discriminatory. Such a political role is not limited to participation in ExCo meetings. Patrick 
74 Press statement of the Hong Kong Human Rights Monitor entitled "Lam Woon-Kwong should immediately 
resign from the chairmanship of Equal Opportunity Commission" (in Chinese). 29 June 2012: 
75 South China Morning Post: "Convener to quit Exco if any conflict of interest" 5 July 2012 
76 HKSAR Press Release dated 11 July 2012: "Chief Executive welcomes Lam Woon-kwong's decision to stay 
in ExCo" 
77 South China Morning Post: "Exco convener Lam to quit EOC role in January" dated 12 July 2012 
78 EOC's press statement "Media Statement by Mr. LAM Woon Kwong, Chairperson of the Equal 
Opportunities Commission" dated 11 July 2012: 
79 Mingpao Hong Kong, "WK Lam changed his mind. He would keep dual role for half year and would not 
renew his contract as the EOC Chairperson next year. 11 NGOs released joint press statement to express 
regrets." 12 July 2012.(Chinese only) 
80 13 NGOs Joint statement: "Lam Woon-Kwong's retaining of both the chairmanship of Equal Opportunity 
Commission (EOC) and the post of Exco Convener sets a bad precedent that weakens the EOC" (in Chinese) 
Yu, a human rights expert, opined that independence is the key element under the Paris 
Principles. He also highlighted the importance of perceived independence: "[i]f it is not 
independent, or is seen to be independent, it is highly unlikely that it will be able to achieve 
much of lasting worth."81 Lam's decision erodes public confidence in the independence of 
the EOC; it sets a poor precedence for the EOC and other human rights institutions
IV. Potential Cooperation/Engagement Between the NHRI and the 
NGOs 
Although there is still no formal working platform between the EOC and the NGOs, public 
engagement has improved as the EOC is ready to meet NGOs and participate in activities 
regarding anti-discrimination. 
Appendix: Updates on Other Human Rights Watchdogs 
Independent Police Complaints Council (IPCC) 
IPCC released the interim report in May 2012 on complaint cases arising from the visit by the 
Vice Premier Li Ke-qiang. In its report, IPCC endorsed the findings in nine cases by 
Complaints against Police Officer (CAPO) including complaint of the "black shadow 
incident."82 The final report is not yet ready. 
The current IPCC chairperson Mr. Jat Sew-tong was reappointed for two years from 1 June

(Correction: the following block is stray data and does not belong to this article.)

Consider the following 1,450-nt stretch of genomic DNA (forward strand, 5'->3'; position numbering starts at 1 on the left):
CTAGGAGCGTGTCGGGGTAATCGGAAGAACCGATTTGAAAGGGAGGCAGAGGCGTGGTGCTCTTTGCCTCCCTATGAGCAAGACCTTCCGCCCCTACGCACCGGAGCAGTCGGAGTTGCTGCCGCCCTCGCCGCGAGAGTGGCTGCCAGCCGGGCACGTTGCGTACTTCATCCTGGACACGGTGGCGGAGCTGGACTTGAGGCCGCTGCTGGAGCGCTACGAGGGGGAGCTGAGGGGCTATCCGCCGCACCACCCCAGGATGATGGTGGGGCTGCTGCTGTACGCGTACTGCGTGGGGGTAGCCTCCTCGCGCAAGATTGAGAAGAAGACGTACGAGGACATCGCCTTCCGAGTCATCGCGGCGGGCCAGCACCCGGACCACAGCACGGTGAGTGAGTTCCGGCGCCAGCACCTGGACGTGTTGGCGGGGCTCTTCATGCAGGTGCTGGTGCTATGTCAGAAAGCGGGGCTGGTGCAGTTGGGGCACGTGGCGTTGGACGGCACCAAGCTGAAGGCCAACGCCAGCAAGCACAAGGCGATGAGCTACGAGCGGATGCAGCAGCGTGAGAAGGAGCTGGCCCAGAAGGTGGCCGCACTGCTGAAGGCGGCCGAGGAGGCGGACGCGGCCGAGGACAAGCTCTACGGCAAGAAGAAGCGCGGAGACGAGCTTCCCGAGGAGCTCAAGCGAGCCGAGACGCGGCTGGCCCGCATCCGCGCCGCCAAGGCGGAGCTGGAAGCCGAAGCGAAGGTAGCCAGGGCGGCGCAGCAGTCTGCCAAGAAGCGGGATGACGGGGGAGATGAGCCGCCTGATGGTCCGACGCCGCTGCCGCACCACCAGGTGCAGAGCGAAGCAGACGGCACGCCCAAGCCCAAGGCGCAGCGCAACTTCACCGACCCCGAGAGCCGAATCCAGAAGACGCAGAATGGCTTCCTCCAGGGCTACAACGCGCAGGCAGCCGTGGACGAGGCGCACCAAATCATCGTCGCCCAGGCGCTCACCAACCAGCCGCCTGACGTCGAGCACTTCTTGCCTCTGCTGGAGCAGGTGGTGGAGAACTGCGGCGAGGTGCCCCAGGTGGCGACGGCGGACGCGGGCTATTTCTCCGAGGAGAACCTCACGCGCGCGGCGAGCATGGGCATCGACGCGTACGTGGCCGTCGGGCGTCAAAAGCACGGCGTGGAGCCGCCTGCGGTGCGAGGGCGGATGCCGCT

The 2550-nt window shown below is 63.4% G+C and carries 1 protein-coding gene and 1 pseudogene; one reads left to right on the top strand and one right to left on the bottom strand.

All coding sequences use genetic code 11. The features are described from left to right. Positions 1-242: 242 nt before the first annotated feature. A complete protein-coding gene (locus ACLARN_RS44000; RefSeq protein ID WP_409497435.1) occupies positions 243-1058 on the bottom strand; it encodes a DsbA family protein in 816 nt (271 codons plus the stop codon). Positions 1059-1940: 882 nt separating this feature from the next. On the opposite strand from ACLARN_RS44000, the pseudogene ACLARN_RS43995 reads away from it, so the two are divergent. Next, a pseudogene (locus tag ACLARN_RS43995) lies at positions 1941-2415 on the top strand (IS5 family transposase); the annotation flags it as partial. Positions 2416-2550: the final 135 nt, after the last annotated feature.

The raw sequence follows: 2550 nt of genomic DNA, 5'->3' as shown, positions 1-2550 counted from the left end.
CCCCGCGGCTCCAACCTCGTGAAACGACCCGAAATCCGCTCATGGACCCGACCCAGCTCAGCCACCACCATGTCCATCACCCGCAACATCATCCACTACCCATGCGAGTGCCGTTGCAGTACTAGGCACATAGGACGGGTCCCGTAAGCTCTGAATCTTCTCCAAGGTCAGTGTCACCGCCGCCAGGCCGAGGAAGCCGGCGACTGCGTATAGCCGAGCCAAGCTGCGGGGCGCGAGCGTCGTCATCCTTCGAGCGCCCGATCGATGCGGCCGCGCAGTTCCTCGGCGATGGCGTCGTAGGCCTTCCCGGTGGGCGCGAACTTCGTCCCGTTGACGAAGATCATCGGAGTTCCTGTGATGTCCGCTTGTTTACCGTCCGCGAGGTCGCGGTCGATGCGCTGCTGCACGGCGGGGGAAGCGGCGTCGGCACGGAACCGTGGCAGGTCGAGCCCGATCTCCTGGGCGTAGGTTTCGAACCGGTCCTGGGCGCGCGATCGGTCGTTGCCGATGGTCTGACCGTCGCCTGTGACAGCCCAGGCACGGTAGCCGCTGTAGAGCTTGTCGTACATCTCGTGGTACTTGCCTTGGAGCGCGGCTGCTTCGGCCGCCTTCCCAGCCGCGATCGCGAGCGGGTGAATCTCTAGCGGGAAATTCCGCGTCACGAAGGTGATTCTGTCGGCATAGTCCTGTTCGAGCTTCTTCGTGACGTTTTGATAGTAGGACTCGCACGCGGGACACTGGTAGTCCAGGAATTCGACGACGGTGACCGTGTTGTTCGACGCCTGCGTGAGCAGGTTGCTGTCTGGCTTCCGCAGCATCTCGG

2012 to 31 May 2014. 
IPCC also sent observers to a mass demonstration on 1 July 2012. After that, IPCC invited 
civil society including mass demonstration organizers, journalists, unions and human rights 
organizations for a meeting on policing during President Hu's visit in late June and the annual 
mass demonstration on 1 July 2012. While its chair has prematurely praised the police, 
commending them for handling the demonstrations "professionally,"83 IPCC promised to 
closely follow the CAPO's investigation of two complaints concerning the police's severe 
measures during President Hu's visit: the use of a more powerful pepper spray against 
protesters and the detention of the Apple Daily's journalist who asked if President Hu had 
81 余仲賢:林煥光須捍衛平機會獨立性 (明報2012.7.11) with English original: "WK Lam should defend the 
independence of EOC in In-Media: "http://www.inmediahk.net/node/1013599
82 IPCC "Report (Interim) on Complaint Cases Arising from the Visit by the Vice Premier Mr. LI Keqiang" 3 
83 The Commercial Radio, "Jat observed the police arrangement outside the China Liaison Office." 1 July 2012. 
Chinese Only. Sharp Daily, "Jat appeared in the protest for understanding policing and police's arrangement". 1 
July 2012. (Chinese Only)The Radio Television Hong Kong. "IPCC: Police's arrangement for July 1st
demonstration is appropriate", 2 July 2012. Chinese only. Sharp Daily, "Jat appeared in the protest for 
understanding policing and police's arrangement". 1 July 2012. (Chinese Only) 85 19
heard the Hong Kong people's hope that the Tiananmen massacre would be vindicated.84
Office of the Privacy Commissioner for Personal Data, Hong Kong (PCPD) 
Amendments to the Personal Data (Privacy) Ordinance were passed in the LegCo in June 
2012. One of the major amendments is to impose additional requirements on a data user in 
the use of the personal data of data subjects, or provision of such data to other persons, for 
direct marketing or in the sale or transfer of such data to a third person. 
However, the Government rejected to adopt an "opt-in" mechanism to require data users to 
obtain explicit consent from data subjects before the use or sale of their personal data. Instead, 
the Government adopted an "opt-out" mechanism, saying that it would "strike a right balance 
between the protection of personal data privacy and allo[w] room for businesses to operate 
while providing data subjects with an informed choice as to whether to allow the use of their 
personal data in direct marketing."85
The Hong Kong Human Rights Monitor welcomed the amendments on Personal Data 
(Privacy) Ordinance, but opined that these amendments, especially the "opt-out" mechanism, 
failed to effectively safeguard the privacy of data subjects. 
Office of the Ombudsman, Hong Kong 
The Ombudsman released its annual report in June 2012 reporting cases of complaints and 
investigations regarding maladministration in the public sector.86
Commissioner on Interception of Communications and Surveillance 
The Commissioner Justice Woo released his fourth annual report in December 2012.87